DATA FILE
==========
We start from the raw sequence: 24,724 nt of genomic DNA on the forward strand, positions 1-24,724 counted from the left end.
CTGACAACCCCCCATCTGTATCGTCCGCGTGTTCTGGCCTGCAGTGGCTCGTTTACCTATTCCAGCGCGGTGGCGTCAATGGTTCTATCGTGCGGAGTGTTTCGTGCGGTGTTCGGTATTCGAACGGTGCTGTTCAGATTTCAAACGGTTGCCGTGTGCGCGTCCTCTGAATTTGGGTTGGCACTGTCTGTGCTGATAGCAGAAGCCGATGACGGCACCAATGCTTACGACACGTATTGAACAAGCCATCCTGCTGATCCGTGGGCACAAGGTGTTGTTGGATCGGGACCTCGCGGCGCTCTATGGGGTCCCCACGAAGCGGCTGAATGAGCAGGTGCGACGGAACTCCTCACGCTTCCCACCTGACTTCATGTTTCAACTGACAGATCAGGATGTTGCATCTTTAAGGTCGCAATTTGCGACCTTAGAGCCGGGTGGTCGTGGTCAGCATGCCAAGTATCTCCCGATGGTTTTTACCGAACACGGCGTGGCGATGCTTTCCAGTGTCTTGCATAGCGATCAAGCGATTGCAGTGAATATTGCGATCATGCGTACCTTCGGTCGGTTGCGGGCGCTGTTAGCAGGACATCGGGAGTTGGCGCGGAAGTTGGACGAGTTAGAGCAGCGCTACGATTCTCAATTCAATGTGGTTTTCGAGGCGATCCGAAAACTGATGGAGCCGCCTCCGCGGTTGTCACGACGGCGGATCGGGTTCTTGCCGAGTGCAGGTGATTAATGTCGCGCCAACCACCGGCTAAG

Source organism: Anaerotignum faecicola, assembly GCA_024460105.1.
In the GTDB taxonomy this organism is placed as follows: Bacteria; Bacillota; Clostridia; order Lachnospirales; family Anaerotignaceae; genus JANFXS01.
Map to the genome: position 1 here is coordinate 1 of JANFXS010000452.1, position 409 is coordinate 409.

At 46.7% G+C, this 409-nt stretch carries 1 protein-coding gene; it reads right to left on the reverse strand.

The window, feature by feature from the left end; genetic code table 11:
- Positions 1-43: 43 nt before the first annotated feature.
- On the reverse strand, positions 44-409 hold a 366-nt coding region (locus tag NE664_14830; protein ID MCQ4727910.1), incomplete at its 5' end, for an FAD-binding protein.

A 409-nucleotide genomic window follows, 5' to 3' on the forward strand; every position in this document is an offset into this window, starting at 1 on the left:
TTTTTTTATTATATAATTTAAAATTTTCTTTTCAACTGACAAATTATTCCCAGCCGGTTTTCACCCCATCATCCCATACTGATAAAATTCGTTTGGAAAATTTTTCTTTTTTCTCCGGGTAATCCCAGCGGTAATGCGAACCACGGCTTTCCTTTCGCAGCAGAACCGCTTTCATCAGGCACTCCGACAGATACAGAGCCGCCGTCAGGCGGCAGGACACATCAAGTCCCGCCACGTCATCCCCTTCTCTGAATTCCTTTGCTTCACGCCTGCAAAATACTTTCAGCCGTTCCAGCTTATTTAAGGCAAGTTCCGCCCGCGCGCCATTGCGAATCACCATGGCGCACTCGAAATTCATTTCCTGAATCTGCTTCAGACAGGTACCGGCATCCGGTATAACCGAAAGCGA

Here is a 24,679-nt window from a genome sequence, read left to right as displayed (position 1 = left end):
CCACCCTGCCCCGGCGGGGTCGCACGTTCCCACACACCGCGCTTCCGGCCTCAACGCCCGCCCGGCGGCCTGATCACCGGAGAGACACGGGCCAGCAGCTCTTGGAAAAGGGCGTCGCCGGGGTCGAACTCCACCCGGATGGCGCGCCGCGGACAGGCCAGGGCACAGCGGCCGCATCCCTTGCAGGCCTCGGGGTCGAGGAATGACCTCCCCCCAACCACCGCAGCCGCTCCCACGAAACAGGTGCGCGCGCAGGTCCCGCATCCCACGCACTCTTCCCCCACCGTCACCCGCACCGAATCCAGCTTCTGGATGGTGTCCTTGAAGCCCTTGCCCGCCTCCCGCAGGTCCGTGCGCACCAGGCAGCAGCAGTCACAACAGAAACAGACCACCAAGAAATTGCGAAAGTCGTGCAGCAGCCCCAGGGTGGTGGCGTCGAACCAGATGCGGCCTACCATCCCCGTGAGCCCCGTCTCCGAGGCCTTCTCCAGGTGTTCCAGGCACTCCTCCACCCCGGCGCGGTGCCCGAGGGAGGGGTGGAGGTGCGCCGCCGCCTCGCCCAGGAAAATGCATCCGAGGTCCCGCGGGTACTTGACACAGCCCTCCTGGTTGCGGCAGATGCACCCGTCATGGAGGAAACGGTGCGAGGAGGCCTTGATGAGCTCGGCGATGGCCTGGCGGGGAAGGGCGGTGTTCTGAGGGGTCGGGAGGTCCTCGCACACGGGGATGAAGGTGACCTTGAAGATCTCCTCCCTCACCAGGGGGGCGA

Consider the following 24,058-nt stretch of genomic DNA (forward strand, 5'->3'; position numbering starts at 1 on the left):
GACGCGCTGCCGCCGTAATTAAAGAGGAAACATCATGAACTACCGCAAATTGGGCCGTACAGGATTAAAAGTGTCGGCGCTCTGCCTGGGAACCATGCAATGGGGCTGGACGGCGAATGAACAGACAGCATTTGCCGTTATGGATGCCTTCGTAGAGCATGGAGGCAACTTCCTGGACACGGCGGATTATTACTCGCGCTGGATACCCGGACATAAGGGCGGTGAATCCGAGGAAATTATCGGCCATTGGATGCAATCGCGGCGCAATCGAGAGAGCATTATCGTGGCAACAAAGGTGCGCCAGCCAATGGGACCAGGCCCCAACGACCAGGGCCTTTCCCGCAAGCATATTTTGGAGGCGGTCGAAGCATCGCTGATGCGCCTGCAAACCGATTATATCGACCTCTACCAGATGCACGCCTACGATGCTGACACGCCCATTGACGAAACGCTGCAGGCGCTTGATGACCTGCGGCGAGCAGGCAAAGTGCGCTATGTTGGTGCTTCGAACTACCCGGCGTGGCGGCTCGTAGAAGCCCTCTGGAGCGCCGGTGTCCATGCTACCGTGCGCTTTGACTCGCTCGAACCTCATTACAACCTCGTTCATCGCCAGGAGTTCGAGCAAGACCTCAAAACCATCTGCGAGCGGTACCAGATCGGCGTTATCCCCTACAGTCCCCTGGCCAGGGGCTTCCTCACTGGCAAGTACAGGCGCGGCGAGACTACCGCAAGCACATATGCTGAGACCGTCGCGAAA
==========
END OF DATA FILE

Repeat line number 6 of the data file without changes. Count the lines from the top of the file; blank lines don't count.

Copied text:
At 46.7% G+C, this 409-nt stretch carries 1 protein-coding gene; it reads right to left on the reverse strand.